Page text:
(Left to right) Velina Brown (L. Mary Jones), Rotimi Agbabiaka (Bahdoon Samakab), Marilet Martinez (Zaniyah Nahuatl), Lizzie Calogero (Cliodhna Abhabullogue) in Walls.

ONSTAGE San Francisco Mime Troupe groupies (Troupies?) had a moment this week when the veteran political theater troupe’s 2017 production Walls landed on Conservative Internet’s radar. “Trump NEA Grants $20K For Lesbian Illegal Immigrant Musical,” read the Brietbart.com headline, the text comprised of jabs at “Obama holdever” National Endowment for the Arts chairman Jane Chu. (Walls comes to Dolores Park July 4 at 2pm, then heads around the Bay.)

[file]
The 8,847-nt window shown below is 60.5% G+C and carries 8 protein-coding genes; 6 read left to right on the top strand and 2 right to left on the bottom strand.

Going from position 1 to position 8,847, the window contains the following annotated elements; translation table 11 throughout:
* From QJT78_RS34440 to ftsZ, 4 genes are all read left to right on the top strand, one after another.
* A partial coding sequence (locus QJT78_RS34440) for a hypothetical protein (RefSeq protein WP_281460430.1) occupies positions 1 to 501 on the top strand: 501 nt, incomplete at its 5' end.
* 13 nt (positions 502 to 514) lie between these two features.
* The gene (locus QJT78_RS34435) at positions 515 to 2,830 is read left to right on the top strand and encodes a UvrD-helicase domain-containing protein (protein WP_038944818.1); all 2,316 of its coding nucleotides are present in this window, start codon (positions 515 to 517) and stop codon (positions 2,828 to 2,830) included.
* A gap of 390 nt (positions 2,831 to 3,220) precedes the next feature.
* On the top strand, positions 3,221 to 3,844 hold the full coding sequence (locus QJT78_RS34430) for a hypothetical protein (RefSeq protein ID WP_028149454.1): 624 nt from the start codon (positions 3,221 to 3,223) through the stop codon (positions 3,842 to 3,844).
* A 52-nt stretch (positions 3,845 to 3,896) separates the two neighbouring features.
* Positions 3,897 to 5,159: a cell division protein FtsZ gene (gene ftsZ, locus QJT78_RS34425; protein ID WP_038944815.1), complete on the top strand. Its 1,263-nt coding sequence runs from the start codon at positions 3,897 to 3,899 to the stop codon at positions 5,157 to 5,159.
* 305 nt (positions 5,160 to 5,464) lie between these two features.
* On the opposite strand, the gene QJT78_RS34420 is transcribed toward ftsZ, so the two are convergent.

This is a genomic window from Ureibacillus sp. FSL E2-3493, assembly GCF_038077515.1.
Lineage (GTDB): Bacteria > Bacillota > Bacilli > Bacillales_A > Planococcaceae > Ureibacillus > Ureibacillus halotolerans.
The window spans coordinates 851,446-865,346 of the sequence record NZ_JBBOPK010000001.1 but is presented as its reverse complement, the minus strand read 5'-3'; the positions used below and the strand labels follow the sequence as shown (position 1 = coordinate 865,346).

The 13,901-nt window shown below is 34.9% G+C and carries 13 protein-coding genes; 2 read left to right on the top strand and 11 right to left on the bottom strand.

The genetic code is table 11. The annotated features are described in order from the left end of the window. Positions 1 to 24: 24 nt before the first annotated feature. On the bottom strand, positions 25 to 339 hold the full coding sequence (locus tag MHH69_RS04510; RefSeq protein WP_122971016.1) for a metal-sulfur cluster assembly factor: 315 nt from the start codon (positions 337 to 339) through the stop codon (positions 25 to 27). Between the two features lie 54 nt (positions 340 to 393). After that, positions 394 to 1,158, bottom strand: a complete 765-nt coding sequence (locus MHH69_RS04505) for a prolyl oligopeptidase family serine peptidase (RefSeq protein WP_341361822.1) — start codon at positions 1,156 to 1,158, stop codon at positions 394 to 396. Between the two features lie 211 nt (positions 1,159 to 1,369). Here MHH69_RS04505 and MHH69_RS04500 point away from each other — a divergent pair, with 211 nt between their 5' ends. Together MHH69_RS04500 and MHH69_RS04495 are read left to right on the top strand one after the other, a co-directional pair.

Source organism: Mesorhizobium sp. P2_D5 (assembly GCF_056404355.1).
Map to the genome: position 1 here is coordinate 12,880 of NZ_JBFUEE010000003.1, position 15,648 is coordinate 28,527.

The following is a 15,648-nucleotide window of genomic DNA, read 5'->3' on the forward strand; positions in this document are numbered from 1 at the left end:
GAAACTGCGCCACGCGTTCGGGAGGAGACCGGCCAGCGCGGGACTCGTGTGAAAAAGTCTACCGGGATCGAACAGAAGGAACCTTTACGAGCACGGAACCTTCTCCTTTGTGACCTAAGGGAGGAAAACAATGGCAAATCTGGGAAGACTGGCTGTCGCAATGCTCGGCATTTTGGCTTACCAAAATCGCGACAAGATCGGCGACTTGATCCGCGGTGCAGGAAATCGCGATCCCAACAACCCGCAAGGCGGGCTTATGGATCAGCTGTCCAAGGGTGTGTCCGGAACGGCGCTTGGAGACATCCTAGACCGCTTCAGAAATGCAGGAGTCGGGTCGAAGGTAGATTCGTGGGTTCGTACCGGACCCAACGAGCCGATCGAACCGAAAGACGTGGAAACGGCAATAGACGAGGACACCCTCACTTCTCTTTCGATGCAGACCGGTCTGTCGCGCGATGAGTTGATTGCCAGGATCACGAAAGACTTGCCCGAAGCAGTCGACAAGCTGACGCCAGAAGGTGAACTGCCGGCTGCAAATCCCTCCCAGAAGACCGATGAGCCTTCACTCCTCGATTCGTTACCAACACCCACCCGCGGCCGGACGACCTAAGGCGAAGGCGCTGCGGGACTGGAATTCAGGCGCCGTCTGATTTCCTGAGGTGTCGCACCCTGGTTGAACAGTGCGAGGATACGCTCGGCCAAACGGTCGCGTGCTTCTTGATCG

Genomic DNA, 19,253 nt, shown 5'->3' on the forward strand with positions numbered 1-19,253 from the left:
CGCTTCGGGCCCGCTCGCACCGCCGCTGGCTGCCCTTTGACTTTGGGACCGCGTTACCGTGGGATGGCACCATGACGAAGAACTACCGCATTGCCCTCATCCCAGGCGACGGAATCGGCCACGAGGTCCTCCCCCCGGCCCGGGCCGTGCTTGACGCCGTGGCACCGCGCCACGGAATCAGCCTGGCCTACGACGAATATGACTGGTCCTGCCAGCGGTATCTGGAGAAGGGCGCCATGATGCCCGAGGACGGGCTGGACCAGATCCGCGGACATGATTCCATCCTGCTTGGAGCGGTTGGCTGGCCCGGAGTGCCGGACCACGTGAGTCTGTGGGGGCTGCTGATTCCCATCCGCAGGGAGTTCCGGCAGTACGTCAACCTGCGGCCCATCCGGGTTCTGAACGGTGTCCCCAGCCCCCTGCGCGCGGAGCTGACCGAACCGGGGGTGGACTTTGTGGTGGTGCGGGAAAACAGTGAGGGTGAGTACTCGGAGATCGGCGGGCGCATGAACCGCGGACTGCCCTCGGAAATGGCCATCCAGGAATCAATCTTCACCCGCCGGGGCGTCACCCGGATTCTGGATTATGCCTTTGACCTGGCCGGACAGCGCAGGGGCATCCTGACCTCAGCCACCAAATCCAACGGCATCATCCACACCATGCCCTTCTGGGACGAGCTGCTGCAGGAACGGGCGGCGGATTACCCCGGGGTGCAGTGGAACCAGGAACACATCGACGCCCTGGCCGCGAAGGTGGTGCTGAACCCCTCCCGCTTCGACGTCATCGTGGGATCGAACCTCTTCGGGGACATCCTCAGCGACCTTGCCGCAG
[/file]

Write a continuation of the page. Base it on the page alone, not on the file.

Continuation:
The far right may still consider the Mime Troupe a radical organization — this year’s production Walls does feature a romance between an undocumented immigrant and (wait for it) ICE officer — but over a half century since the free open theater was founded, how is it keeping up? 

48 Hills spoke with Walls’ director Edris Cooper-Anifowoshe, whose first professional Bay Area acting credit was in the Troupe in the ’80s. She toured with the troupe in Europe, and was contributed her experience as a homeless mother (at the time of the production) as inspiration for 1990’s Rats: A Dream Play.


48H What is the troupe’s role in its San Francisco community?

Edris The troupe is the oldest political theater company in the country, and perhaps there are only one or two more in total. That is an important role, to bring politics to the stage without apology or dilution. Its role in the city is the same and as a city with very active local and national politics, it is the theatrical voice of the city.